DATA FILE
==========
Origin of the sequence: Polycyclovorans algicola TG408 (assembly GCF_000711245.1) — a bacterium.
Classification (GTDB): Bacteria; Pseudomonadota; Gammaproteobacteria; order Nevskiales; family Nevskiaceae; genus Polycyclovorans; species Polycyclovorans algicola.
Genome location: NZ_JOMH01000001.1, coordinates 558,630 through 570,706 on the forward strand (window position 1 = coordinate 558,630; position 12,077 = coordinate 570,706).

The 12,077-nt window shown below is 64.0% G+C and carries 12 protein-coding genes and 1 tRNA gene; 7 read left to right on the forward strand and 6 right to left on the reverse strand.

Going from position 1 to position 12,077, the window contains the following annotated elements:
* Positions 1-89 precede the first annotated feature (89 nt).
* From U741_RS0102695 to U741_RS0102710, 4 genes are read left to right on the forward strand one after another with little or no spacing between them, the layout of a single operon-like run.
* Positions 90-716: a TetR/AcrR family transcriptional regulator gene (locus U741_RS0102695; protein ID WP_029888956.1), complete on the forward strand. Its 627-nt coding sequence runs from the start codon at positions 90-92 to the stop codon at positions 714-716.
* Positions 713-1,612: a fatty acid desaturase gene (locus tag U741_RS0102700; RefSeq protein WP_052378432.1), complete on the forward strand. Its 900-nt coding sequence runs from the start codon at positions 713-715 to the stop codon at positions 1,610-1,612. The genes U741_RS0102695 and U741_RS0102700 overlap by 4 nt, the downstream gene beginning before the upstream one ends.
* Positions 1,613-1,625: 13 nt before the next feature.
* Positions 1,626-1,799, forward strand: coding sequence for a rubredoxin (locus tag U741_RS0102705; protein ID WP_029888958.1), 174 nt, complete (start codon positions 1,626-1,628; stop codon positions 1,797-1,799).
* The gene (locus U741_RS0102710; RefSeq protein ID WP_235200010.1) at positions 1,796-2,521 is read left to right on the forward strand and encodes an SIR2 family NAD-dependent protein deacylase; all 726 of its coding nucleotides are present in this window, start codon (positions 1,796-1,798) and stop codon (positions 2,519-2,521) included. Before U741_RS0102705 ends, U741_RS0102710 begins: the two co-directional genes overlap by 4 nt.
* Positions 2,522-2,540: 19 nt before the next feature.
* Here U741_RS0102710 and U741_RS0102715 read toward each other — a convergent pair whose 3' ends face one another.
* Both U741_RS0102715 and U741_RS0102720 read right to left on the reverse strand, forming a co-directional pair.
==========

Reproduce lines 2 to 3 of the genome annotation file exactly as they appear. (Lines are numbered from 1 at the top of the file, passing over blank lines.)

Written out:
Classification (GTDB): Bacteria; Pseudomonadota; Gammaproteobacteria; order Nevskiales; family Nevskiaceae; genus Polycyclovorans; species Polycyclovorans algicola.
Genome location: NZ_JOMH01000001.1, coordinates 558,630 through 570,706 on the forward strand (window position 1 = coordinate 558,630; position 12,077 = coordinate 570,706).